Cloud computing gets strategic: Reducing technology costs is just the starting point


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By Phil Garland, Rob Gittings, and Mike Pearl

What a difference a year makes. Last fall, View introduced readers to what we called the latest technology trend to capture the attention of businesses, consumers, and investors alike. That description of cloud computing was apt: Momentum—along with considerable hype—for the new approach and its supporting technologies has been considerable. But the real impact is only now beginning to be felt. A year ago, cloud was squarely in the IT domain; now, it’s making its way to the boardroom. Phil Garland, Rob Gittings, and Mike Pearl— leaders in PwC’s Advisory, Technology, and Cloud Computing practices—explain why the real story is less about technology and more about business strategy.

Most organizations today are no longer deciding whether they’ll use cloud computing. Rather, they’re asking how? Will we use software-as-a-service to provide CRM for our sales team instead of managing the application in-house? Should we take advantage of inexpensive, virtualized storage to meet our mushrooming data needs? Will a private cloud enable us to better leverage our technology investments among our different business units?

Good questions—but all too often, the discussion ends there. And even more important, certain crucial stakeholders are missing from the dialogue.

Yes, cloud is absolutely about facilitating better IT. But, as leading companies are discovering, it can also be much more than that. Those companies are taking a broader view: cloud as a new engine for business growth.

The cloud you don’t know

Cloud computing can play a strategic role for all companies, not just those in the technology or services industries. The vision is simple: By doing away with typical IT constraints—limited resources, consuming maintenance, and incompatible systems—cloud computing frees the business to pursue growth and innovation.

In essence, cloud lets you say yes more often. Imagine that you could green-light as many as a half dozen new research and development (R&D) projects instead of betting on just one or two. With cloud’s on-demand approach, it’s possible to quickly—and at a fraction of the current cost—equip teams with the resources they need. Rather than weeks or months, the supporting infrastructure for a project could be set up in just a few days. That kind of rapid start-up means companies could try many new ideas, quickly rejecting ones that weren’t viable in favor of ones that are most promising.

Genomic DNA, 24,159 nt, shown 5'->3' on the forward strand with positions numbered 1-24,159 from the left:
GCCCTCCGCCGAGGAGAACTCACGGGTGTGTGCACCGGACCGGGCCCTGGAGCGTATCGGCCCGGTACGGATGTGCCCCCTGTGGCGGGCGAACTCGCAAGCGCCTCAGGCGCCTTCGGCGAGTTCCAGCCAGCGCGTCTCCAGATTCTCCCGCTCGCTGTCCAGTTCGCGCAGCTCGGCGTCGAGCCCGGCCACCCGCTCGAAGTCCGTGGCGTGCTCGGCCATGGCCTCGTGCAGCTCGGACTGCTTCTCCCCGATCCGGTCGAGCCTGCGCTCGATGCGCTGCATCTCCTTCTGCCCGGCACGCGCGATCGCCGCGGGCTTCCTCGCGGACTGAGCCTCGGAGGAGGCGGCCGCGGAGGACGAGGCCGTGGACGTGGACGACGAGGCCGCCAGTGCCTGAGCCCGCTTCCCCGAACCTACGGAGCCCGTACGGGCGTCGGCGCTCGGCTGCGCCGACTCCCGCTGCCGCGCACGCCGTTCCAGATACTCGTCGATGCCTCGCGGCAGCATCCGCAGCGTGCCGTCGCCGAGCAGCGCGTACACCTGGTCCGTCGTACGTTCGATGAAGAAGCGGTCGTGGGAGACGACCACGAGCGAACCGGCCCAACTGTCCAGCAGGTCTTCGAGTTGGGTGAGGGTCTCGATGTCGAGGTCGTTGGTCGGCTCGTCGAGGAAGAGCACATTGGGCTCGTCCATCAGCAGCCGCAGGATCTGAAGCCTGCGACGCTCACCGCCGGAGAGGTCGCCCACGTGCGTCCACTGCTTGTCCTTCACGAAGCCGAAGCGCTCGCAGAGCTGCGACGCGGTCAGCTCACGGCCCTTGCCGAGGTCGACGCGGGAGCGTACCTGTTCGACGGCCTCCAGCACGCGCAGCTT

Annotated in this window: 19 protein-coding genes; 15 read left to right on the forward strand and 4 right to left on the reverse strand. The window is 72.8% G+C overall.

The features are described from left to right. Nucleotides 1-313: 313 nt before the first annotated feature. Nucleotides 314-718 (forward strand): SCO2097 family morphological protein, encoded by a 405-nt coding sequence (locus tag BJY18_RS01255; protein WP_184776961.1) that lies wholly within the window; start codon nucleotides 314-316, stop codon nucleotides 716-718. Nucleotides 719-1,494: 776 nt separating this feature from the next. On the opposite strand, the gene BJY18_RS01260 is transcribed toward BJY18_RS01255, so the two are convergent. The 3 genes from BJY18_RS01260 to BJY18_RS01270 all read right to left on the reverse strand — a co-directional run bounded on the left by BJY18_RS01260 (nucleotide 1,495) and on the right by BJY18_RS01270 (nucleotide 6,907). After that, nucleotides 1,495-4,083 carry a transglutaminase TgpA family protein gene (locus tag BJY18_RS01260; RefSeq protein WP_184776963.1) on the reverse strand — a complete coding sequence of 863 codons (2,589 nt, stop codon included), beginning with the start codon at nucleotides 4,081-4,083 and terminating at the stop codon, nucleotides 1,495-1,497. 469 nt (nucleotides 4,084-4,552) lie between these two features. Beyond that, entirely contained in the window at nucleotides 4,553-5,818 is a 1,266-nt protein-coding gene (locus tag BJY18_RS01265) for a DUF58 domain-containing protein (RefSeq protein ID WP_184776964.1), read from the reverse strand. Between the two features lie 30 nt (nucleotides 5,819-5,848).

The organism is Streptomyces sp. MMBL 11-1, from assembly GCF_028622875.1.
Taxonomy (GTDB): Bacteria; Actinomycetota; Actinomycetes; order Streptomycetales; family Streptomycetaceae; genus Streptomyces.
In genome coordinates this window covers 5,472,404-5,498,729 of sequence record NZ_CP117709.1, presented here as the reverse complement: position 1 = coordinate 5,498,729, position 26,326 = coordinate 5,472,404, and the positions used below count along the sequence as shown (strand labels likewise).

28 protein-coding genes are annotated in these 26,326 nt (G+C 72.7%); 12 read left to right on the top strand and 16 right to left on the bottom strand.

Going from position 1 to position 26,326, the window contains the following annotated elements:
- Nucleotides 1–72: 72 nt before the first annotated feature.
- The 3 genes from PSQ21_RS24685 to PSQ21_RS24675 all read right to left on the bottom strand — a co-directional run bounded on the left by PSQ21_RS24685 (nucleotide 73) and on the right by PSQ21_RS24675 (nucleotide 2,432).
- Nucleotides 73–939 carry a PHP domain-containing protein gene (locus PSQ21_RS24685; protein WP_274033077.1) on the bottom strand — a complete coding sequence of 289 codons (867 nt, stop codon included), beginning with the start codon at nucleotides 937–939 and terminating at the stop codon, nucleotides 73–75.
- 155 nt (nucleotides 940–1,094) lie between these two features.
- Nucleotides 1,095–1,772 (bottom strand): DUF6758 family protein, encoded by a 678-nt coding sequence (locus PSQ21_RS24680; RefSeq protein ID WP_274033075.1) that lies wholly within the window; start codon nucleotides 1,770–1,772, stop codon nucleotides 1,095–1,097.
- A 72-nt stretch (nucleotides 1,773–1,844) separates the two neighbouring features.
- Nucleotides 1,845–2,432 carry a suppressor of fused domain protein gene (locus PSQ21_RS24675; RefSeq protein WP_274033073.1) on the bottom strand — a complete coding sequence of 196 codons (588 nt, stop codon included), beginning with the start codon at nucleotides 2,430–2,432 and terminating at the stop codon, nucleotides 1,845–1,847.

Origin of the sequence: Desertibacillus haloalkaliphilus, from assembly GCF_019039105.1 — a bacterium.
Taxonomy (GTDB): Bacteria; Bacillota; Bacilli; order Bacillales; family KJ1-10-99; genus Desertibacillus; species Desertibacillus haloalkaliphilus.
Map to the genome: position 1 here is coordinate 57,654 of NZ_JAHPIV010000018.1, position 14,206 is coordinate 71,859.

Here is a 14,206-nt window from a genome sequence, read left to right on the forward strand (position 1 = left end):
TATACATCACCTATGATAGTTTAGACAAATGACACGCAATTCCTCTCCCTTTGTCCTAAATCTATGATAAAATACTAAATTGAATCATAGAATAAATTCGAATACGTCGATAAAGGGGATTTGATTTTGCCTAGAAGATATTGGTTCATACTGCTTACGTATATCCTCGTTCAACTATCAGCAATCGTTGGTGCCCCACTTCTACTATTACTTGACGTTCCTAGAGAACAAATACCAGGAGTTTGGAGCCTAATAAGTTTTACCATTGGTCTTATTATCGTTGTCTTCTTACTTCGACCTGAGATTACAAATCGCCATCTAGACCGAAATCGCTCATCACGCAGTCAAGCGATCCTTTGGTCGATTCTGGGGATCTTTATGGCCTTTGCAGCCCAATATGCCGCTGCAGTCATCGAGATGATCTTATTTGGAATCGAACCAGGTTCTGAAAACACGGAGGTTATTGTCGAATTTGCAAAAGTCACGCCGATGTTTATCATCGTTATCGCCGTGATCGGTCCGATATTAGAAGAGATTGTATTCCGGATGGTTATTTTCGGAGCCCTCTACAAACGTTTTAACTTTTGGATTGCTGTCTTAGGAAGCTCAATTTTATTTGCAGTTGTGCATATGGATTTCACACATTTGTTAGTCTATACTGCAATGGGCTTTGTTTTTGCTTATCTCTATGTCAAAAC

Cloud computing finally brings businesses closer to a world in which technology can truly be an enabler, not an obstacle.

Having more options is a compelling proposition. That was the case for Zagat Survey, the company behind the eponymous dining, travel, and leisure guides and website. When Zagat Survey began rebuilding the Web platform for its subscription service—one of its most strategic and fastest-growing businesses—it determined that using Amazon Elastic Compute Cloud (Amazon EC2) infrastructure was a better choice than managing the hardware in-house. With Amazon EC2, Zagat could easily test different hardware configurations to determine the best setup for the core service.

Companies not held back by IT are free to capitalize on opportunities as they arise. For example, a company unexpectedly overwhelmed by a consumer response to a pop-culture phenomenon might want to quickly launch a Web promotion. Instead of scrambling to set up the required infrastructure, this short-term need could be met quickly with cloud-based resources.

Or consider another way cloud can smooth out IT roadblocks to top-line growth. In, say, a merger or acquisition, system integration is often a complex and synergy-draining proposition.

But think about how much more efficiently the two entities’ data and business processes could be merged if supporting systems resided in the cloud instead of being managed internally.

Admittedly, it sounds too good to be true—as if you could merely snap your fingers and the supporting infrastructure needed for any initiative would magically appear. Of course, that will never quite happen. Cloud computing is no magic bullet. In fact, as a disruptive force, it raises a number of issues that companies need to carefully consider: strategy, finance, risk and governance, data security and privacy, technology, and its impact on other business functions.

Yet cloud computing finally brings businesses closer to a world in which technology can truly be an enabler, not an obstacle. To deliver on that promise, companies find they need to formulate a comprehensive business strategy for cloud computing. Created by the executive team—not solely the CIO—such a strategy takes into account how cloud can best support the business, and it considers the changes the strategy would cause to the ways people work and make decisions.

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